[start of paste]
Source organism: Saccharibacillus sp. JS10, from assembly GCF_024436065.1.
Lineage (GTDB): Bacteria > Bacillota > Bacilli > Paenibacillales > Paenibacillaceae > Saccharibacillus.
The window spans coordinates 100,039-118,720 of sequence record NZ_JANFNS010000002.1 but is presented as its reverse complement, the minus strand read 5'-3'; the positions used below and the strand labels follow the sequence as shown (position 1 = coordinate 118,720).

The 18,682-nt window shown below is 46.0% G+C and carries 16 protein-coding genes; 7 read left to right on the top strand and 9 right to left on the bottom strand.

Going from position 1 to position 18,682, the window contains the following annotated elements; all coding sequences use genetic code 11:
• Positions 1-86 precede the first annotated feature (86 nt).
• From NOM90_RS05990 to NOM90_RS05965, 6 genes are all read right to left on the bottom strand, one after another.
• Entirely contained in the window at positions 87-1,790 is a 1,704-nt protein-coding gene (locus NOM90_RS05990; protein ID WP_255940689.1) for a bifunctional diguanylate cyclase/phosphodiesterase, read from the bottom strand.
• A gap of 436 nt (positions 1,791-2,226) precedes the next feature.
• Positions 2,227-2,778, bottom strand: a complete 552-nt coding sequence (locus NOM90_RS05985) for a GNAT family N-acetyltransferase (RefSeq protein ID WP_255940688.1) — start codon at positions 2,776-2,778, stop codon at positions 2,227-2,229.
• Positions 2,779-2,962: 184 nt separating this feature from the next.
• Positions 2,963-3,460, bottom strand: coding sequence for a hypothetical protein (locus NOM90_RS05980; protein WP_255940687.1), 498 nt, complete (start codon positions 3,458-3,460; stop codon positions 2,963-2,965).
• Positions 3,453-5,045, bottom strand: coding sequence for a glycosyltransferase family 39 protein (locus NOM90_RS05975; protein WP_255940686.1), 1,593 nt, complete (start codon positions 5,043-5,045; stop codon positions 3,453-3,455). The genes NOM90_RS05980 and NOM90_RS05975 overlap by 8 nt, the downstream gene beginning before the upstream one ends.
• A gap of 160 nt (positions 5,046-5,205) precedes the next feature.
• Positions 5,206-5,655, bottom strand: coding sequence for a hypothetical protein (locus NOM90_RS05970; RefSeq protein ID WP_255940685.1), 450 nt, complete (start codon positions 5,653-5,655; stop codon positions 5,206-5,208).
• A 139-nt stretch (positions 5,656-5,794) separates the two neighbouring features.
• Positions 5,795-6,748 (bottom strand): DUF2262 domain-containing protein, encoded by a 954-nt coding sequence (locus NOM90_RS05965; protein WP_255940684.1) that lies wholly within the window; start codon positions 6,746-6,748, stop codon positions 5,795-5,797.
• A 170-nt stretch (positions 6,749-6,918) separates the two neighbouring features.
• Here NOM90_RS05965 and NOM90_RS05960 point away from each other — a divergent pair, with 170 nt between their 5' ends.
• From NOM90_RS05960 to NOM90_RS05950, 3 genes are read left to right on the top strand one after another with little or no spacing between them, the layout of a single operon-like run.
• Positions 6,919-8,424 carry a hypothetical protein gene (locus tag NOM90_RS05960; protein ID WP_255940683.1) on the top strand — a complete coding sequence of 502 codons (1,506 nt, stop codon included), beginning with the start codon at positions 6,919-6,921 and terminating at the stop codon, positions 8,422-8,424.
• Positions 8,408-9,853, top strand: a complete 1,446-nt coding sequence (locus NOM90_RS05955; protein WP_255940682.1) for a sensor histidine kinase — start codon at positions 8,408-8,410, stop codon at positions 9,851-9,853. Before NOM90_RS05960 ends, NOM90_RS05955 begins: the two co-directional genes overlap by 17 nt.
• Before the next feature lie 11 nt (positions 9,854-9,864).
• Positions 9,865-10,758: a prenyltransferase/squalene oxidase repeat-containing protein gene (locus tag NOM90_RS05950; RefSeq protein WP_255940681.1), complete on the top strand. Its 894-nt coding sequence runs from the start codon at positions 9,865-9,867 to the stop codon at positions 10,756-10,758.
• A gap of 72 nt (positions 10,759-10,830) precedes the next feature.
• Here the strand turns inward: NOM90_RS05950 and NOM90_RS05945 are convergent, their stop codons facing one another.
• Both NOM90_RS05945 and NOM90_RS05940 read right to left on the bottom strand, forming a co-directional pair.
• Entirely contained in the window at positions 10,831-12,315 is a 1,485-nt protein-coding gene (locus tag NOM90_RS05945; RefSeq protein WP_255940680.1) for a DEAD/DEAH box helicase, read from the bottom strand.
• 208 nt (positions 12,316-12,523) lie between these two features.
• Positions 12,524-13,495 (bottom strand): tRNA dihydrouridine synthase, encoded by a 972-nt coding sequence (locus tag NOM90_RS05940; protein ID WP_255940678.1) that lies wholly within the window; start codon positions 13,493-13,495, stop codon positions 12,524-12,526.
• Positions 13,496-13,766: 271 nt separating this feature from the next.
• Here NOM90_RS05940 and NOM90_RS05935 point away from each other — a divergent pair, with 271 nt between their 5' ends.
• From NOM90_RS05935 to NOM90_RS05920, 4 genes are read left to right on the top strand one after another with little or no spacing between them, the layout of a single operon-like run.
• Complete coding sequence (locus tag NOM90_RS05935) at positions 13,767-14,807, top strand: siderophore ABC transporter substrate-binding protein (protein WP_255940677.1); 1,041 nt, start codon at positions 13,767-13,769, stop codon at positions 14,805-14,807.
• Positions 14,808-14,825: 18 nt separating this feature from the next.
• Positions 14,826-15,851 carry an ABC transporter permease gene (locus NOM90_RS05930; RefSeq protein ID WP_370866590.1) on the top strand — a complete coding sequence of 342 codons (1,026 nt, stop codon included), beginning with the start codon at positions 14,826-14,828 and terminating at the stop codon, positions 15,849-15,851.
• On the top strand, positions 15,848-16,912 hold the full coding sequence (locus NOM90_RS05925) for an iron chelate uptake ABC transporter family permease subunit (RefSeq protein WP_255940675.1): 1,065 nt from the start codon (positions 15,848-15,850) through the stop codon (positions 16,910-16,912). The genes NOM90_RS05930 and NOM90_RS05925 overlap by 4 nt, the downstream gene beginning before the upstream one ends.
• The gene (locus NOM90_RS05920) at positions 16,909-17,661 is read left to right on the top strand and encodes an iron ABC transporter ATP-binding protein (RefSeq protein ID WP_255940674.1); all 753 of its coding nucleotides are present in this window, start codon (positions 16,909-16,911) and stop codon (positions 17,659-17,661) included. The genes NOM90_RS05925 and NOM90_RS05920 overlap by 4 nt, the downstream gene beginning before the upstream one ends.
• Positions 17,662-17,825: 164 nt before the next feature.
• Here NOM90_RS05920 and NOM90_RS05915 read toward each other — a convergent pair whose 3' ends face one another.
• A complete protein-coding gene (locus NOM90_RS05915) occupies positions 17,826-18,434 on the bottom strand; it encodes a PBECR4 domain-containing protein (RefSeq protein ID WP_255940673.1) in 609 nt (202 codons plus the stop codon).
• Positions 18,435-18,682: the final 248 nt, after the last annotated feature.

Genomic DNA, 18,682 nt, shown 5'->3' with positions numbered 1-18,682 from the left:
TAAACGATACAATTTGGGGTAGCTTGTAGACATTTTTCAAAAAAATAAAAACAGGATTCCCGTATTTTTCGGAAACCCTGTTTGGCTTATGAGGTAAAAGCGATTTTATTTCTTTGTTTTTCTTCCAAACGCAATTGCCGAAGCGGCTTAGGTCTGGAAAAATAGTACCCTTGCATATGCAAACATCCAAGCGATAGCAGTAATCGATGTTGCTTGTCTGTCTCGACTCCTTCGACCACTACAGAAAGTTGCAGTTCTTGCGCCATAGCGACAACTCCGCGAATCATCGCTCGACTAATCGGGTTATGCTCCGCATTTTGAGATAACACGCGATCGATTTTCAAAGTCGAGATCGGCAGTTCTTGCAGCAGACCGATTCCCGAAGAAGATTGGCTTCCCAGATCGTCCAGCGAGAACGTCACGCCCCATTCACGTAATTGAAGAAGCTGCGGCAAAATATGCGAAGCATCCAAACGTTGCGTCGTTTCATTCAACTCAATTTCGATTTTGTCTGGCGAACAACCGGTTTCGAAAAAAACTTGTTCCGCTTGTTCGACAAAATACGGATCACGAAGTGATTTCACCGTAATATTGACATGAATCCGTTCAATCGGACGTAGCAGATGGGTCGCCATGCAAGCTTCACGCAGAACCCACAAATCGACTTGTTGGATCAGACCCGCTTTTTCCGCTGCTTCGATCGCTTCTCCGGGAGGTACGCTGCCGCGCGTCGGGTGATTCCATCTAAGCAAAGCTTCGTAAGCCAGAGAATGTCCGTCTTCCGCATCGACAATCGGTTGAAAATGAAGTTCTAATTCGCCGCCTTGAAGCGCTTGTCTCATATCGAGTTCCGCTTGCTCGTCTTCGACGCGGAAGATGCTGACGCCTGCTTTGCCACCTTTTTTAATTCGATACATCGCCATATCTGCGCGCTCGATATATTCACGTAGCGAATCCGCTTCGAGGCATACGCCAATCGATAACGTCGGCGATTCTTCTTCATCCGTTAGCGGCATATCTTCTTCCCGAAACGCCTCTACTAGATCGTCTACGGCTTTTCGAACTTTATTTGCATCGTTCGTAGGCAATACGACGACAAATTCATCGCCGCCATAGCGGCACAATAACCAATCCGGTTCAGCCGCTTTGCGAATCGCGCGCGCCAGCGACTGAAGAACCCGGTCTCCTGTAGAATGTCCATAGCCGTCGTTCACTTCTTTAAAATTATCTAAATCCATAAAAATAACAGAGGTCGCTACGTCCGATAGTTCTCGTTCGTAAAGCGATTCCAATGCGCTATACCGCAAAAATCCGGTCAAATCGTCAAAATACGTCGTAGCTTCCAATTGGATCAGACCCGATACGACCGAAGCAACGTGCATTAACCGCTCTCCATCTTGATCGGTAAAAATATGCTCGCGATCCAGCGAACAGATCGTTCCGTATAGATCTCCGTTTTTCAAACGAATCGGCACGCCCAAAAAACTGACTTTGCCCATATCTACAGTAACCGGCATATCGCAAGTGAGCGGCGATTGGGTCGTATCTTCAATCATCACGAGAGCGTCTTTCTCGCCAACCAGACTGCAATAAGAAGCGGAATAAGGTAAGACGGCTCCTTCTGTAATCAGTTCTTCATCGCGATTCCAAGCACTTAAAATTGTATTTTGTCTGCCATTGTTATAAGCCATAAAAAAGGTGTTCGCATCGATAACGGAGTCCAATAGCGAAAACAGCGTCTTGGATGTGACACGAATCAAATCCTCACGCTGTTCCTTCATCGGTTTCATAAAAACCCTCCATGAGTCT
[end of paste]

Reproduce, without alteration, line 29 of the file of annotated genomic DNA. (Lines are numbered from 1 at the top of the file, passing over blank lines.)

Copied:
• 208 nt (positions 12,316-12,523) lie between these two features.